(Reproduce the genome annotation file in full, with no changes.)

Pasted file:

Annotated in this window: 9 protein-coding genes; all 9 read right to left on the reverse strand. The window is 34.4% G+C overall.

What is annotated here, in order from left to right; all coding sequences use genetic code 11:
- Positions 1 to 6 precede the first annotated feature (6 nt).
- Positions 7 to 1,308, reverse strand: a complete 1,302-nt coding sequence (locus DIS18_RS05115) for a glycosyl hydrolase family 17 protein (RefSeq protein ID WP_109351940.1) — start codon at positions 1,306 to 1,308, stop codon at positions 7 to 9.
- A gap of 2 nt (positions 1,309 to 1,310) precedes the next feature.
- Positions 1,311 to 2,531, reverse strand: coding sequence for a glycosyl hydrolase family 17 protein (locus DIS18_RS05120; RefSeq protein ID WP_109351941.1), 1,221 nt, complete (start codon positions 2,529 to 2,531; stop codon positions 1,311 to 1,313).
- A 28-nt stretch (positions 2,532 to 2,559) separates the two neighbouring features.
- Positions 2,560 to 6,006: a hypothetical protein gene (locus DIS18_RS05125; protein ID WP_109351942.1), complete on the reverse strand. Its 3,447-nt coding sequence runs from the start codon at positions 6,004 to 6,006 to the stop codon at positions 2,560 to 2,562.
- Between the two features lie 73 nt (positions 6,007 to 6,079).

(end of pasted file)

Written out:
Annotated in this window: 9 protein-coding genes; all 9 read right to left on the reverse strand. The window is 34.4% G+C overall.

What is annotated here, in order from left to right; all coding sequences use genetic code 11:
- Positions 1 to 6 precede the first annotated feature (6 nt).
- Positions 7 to 1,308, reverse strand: a complete 1,302-nt coding sequence (locus DIS18_RS05115) for a glycosyl hydrolase family 17 protein (RefSeq protein ID WP_109351940.1) — start codon at positions 1,306 to 1,308, stop codon at positions 7 to 9.
- A gap of 2 nt (positions 1,309 to 1,310) precedes the next feature.
- Positions 1,311 to 2,531, reverse strand: coding sequence for a glycosyl hydrolase family 17 protein (locus DIS18_RS05120; RefSeq protein ID WP_109351941.1), 1,221 nt, complete (start codon positions 2,529 to 2,531; stop codon positions 1,311 to 1,313).
- A 28-nt stretch (positions 2,532 to 2,559) separates the two neighbouring features.
- Positions 2,560 to 6,006: a hypothetical protein gene (locus DIS18_RS05125; protein ID WP_109351942.1), complete on the reverse strand. Its 3,447-nt coding sequence runs from the start codon at positions 6,004 to 6,006 to the stop codon at positions 2,560 to 2,562.
- Between the two features lie 73 nt (positions 6,007 to 6,079).